It’s Day 4 and we’re waking in Springfield, Illinois. While not directly on Route 66, I want to see Lincoln’s tomb.

While Abraham Lincoln played an end-game play around the U.S. Constitution, it was something that needed to be done. Not only was the Union at risk of failing, he saw the evil of slavery. Other politicians have used this as justification for less noble causes, but in the end, Lincoln was justified in the ends truly did justify the means.

Abraham Lincoln
Abraham Lincoln

The visit was worth the slight detour. You learn much about the man and his family during the tour. This stately tomb is a reverent place inside. A hallowed spirit fills the air.

Inside the Burial Chamber

Back on Route in Springfield

Back on route in Springfield, we manage to find our way out of town.

“It looks like the road turns right up here Charly,” as I acted as navigator for Charly.

The vibration of the road was a familiar one for me, but a new experience for Charly.

“It’s called cobblestone… or brick, if you like,” as the road became quite quaint looking.

With a vibration in her voice, Charly says, “I hope it is not like this the rest of the way.”

“No, according to everything I’ve read this is a rare section,” I assured her.

We hadn’t got far when I saw a sign to “Becky’s Barn”. We turned off and checked it out. A Route 66 gift shop, the lonely owner was a widower who was once married to “Becky”. After a long visit, he invited us to help remove some of the rubble left in his yard when they repaired the bricks on Route 66.

“Seriously? I can take one?” I excitedly asked.

“Please do. The workers just dumped it here. It’s been here for years and I have to get it cleaned up so I can sell the place. Take as many as you want.”

Charly and I each grabbed a brick as a souvenir of the OLD Route 66.

Broken Bricks Removed from the Original Route 66
Broken Bricks Removed from the Original Route 66

Talkers and Turkeys

Springfield seems like it was days ago, yet it was just this morning. Our stop in Auburn, Illinois, was nice, but that guy could sure talk.

“I read there are turkey tracks in the concrete a little further up the road,” I said to Charly.

“Why were there turkey tracks?” she asks me.

“Because the turkey needed to cross the road,” I said, “Get it… why did the turkey cross the road???”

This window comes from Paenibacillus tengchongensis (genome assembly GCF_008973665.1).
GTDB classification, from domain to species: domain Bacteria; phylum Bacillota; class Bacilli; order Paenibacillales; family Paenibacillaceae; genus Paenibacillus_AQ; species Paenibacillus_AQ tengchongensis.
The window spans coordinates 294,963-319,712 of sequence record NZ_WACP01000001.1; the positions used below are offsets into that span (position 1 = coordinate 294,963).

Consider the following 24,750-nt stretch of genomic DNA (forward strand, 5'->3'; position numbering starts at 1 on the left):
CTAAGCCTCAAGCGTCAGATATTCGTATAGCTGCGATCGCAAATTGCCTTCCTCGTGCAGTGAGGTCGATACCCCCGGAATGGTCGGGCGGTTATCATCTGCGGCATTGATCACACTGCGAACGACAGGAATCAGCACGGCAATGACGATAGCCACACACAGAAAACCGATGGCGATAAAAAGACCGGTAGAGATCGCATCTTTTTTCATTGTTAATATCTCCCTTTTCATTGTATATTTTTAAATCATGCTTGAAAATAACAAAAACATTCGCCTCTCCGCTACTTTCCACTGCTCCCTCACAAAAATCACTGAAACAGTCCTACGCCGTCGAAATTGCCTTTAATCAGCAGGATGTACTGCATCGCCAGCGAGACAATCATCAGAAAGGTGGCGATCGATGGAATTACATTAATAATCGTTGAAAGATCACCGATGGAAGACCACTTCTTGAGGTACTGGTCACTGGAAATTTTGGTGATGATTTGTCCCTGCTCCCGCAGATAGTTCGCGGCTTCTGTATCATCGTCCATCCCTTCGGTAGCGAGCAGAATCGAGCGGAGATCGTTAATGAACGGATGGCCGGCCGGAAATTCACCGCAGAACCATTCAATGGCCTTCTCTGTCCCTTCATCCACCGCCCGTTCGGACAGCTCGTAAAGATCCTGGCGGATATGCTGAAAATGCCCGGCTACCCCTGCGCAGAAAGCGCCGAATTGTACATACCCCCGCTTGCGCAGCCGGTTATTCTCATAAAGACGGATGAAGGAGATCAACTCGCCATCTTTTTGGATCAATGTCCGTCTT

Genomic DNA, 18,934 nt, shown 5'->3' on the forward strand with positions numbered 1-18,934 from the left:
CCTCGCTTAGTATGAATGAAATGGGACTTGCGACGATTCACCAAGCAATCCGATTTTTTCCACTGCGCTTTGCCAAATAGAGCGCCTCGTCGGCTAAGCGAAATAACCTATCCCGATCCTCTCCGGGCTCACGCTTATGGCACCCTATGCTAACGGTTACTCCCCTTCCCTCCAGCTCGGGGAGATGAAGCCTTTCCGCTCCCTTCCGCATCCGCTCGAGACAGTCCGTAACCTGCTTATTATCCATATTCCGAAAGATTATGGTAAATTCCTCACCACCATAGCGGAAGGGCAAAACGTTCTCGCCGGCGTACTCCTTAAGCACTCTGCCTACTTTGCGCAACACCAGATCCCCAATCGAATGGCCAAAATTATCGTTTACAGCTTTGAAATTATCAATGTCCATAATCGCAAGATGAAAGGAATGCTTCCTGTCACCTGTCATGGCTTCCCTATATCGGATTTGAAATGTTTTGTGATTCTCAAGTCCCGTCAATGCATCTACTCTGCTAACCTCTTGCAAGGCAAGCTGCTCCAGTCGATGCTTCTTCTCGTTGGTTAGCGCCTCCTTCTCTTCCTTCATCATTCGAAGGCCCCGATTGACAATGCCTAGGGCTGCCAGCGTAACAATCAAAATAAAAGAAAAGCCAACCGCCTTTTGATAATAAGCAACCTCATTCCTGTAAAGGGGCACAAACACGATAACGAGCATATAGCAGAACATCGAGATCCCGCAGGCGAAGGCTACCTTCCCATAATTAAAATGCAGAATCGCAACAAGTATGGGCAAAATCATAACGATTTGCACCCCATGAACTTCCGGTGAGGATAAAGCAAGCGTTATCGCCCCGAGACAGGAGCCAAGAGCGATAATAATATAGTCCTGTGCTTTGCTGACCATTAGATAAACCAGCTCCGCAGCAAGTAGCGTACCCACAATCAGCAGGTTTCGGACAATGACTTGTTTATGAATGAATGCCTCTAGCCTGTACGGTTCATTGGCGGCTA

“To get to the other side???” Charly asked being unsure that I was making a joke.

“Just drive,” I said.

Turkey Crossing Route 66 outside Springfield, Illinois.
Turkey Crossing Route 66

We headed on our way after seeing those turkey tracks in Route 66. It’s kind of funny that they’ve become a historic landmark in their own rite.

“Whoa, what’s THAT,” I said pointing to a rusty looking metal dinosaur.

“Awe, he’s cute. I’m stopping,” Charly says as if I would argue.

Charly Scratching Scoby's Nose
Charly Scratching Scoby’s Nose

Charly jumps out of the car so quickly I don’t think the car had come to a complete stop.

Scratching the nose of this sculpture, you’d think Charly thought he was alive.

“So you like Scooby”, I said.

A voice came from the building nearby, “It’s SCOBY, rhymes with TOBY.”

“Oh,” I said, “I do see that now. There’s only one “O”. Scoby,” I said.

The creator/artist came up and began telling us the story of Scoby. He created it for his grandchildren, and it’s become a Route 66 icon in these parts.

“He’s so cute,” Charly repeated.

I thought she was going to ask if we could take him home. Scoby, that is, not the old man.

He's so cute.
He’s so cute.

The guy would have talked to us all day and in to the night, but I was needing to eat and go to the bathroom — not necessarily in that order.

We politely broke away from our conversation with the very nice old man and drove only a couple of blocks before we found a Hardy’s. Yeah, it’s not iconic Route 66, but they do make a good burger.

Not Iconic, but a Good Burger
Not Iconic, but a Good Burger